Your website is often what forms the first impression of your company. Therefore, web design is crucial for trust. It's all about the details and designing a website that looks professional and trustworthy, implementing different trust signals. Essentially, web design could make or break a sale. Great web design is about usability as already discussed, and aesthetics that's to be discussed next. And remember: "if you are not technically inclined, hire a good web design firm".
Last, but not least: the overall aesthetics of the website is essential. An appealing website will give a better first impression. This is crucial because studies show that users decide whether they will stay on your website in a span of 0,05 seconds. Because Google evaluates your website based on user behavior it’s important to make sure users form an excellent first impression and don’t bounce your page. First impressions are also 94% design-related, concerning especially visual appeal and navigation.
"Aesthetics is known as the set of principles guiding the work of an artist, including color, contrast, graphics, and layout". The aesthetic design of your website influences the perception and credibility of your brand. Aesthetics and usability are closely related and influence the overall user experience. A site that is both user friendly and visually appealing ensure a positive experience for the user. Here are some important elements of aesthetically appealing web design to consider.
The intentional use of color influences the user experience and is an incredibly powerful visual tool. Different colors have different effects and you need to consider carefully what the most effective color palette for you is. This science of how color affects users is called color psychology. Think about what you want to communicate and with what audience. Then have your color choices reflect this. According to a study, color adjustment can actually increase conversion by 24%.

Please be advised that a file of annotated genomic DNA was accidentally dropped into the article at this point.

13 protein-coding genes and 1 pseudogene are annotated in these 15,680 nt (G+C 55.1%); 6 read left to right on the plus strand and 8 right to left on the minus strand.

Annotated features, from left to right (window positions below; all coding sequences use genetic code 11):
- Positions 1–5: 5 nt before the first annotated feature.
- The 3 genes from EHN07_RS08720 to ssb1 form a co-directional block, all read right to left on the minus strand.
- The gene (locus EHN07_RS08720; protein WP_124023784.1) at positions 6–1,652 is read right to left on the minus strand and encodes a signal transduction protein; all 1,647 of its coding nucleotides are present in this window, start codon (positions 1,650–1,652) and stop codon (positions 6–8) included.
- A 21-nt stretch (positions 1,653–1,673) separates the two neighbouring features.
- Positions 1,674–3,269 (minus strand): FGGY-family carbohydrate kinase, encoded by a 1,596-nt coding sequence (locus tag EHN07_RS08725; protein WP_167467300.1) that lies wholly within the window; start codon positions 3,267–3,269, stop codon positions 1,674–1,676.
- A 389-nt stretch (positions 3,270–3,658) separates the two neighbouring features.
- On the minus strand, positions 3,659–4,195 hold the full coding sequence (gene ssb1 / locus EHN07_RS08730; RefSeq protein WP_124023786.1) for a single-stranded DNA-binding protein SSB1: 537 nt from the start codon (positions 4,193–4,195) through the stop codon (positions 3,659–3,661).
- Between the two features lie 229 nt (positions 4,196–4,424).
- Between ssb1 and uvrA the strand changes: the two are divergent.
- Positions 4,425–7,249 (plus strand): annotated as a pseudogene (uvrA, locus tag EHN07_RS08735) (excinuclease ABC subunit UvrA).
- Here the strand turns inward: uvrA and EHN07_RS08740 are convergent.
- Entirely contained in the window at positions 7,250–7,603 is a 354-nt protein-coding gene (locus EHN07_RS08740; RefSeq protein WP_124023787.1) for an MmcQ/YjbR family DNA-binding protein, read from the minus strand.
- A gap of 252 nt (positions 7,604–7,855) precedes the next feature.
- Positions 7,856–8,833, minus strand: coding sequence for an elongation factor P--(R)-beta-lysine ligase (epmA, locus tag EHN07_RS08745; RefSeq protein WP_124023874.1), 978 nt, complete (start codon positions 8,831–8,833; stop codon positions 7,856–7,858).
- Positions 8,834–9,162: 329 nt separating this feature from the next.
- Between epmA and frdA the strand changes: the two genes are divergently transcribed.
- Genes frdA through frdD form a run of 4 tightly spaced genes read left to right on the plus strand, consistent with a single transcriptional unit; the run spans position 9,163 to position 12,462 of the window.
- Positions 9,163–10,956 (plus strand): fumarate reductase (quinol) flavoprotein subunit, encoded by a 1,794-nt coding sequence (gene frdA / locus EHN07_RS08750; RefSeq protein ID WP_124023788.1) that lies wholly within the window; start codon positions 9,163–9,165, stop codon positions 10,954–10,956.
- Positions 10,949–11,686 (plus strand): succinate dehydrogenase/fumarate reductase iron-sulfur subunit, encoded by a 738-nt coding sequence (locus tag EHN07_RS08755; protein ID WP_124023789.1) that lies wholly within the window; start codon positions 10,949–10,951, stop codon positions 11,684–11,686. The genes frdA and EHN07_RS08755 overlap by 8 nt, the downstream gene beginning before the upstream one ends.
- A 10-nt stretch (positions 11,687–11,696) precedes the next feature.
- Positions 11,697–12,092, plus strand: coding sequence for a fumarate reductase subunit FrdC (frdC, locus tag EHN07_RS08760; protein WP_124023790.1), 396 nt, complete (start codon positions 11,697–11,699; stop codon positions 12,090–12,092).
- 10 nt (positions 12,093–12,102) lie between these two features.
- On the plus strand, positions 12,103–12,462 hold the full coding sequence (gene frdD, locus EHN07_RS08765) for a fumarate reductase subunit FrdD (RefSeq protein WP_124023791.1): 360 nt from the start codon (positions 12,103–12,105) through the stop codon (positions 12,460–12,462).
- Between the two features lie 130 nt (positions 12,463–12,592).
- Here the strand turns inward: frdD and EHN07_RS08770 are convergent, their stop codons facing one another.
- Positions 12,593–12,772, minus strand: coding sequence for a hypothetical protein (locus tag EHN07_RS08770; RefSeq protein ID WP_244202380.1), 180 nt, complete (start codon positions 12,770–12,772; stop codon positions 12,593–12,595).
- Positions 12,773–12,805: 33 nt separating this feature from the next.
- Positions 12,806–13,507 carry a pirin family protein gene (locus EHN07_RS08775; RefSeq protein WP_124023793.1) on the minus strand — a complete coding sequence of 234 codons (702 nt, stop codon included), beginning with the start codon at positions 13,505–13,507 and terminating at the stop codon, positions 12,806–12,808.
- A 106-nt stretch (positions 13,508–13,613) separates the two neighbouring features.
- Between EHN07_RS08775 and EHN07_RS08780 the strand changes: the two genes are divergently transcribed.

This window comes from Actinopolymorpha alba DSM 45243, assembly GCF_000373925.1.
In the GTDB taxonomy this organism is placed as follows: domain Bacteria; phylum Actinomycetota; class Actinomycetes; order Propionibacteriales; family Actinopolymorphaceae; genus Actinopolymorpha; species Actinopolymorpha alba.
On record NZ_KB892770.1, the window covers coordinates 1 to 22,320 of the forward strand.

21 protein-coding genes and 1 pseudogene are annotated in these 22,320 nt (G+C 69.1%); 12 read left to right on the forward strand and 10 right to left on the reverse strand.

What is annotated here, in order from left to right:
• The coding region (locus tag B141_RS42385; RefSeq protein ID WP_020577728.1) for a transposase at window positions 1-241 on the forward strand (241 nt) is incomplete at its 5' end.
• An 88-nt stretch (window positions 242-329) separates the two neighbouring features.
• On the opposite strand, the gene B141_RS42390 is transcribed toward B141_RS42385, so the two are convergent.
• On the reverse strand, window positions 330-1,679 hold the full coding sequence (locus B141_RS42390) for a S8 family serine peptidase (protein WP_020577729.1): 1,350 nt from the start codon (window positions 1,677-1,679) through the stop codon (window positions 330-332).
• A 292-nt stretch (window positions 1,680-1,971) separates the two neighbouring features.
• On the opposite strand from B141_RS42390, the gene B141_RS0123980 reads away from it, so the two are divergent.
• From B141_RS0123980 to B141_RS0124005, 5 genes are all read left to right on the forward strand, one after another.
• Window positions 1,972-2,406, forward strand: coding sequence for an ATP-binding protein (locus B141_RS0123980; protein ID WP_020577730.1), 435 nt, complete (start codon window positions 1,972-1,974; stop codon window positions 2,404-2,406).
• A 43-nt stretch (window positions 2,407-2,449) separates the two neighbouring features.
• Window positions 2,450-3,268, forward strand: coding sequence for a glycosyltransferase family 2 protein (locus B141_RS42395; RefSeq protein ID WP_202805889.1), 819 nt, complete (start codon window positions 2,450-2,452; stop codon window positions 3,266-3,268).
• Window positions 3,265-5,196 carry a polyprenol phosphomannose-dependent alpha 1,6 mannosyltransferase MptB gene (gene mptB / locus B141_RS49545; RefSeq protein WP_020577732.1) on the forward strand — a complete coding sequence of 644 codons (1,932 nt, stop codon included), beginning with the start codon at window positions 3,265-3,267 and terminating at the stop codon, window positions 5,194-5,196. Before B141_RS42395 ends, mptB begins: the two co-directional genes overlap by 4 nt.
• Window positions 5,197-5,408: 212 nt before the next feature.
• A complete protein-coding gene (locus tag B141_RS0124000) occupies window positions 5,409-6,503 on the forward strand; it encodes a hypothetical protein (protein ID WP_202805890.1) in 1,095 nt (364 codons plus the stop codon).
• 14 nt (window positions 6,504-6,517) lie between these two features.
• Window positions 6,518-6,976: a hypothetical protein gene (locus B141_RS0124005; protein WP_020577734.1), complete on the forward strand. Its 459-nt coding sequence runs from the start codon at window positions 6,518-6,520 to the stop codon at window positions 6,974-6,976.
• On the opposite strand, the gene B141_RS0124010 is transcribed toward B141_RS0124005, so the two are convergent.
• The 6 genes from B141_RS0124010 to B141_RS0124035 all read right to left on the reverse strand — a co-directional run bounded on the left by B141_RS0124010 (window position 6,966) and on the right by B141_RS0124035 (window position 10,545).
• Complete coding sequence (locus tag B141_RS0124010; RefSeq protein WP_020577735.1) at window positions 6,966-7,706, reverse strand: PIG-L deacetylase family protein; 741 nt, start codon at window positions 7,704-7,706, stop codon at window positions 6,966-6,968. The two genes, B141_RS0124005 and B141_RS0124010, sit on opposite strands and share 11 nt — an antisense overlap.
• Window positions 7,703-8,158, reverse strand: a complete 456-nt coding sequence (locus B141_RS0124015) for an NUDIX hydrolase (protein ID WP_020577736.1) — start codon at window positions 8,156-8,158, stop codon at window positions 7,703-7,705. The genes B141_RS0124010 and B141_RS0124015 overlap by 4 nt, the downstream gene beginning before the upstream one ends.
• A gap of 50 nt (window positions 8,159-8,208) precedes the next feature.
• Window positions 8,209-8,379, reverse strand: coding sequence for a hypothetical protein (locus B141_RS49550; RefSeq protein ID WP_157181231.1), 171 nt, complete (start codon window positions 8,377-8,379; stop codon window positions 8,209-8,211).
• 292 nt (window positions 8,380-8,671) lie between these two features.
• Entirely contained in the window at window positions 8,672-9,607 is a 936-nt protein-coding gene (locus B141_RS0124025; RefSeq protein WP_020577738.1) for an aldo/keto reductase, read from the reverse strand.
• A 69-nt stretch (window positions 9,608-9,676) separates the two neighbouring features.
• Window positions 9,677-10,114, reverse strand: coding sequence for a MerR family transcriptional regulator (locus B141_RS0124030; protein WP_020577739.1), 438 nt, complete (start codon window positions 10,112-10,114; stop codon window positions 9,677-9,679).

I'm not going to use the classic cliche about how an image is worth a thousand words. However, I can tell you that the brain processes an image 60 000 times faster than text. According to studies, most people are visual learners and retain visual information better than textual. Using appealing images, whether that is photography or illustrations, is an important element to web design. Ensure you choose or create your visuals carefully. An interesting find to consider, is that original graphics tend to perform better than stock photos. Think about how visuals can add value to your message.
Not everything should be communicated visually. There are still advantages of textual communication and large number of users still prefer reading text. Apart from the obvious advice on producing valuable textual content, consider how you structure your content to ease visual scanning of text. You have to use headings, keywords, lists and links - not only for their typical SEO functions - but to deliver relevant and readable content for the user.
Another element to consider for aesthetically pleasing web design, is alignment. There should be a visual connectivity and balance between the elements on your website. Elements that have a clear call to action and a clean alignment could have a higher conversion rate, while a website with chaotically placed elements could have a higher bounce rate. This relates to what we discussed on visibility of elements. Consider which elements to display and how to align them in a clutter-free interface.
Finally, white space is an important, but often underrated element of design. "White space is the area between design elements. It is also the space within individual design elements". It's a room for breathing and for balancing elements. For you, it could seem like a waste of space that could be used for more information. For the user however, white space allows them to focus on the important elements, instead of being bombarded with information in every pixel. Use it to navigate the user.
User-orientation is key
The common denominator of all the best-practices in the user-orientation. We believe that this is the key to search engine optimization (SEO). If you have a visually appealing website that is easy to navigate, filled with great and relevant content, visibility and high search rankings will follow. One of Graphiq’s freelance designers can help you with the web development and user interface, while you work on creating great content. Together you can optimize your website and potentially throne on the first page in Google's search results. Submit your project for a non-committing offer, and we'll help you.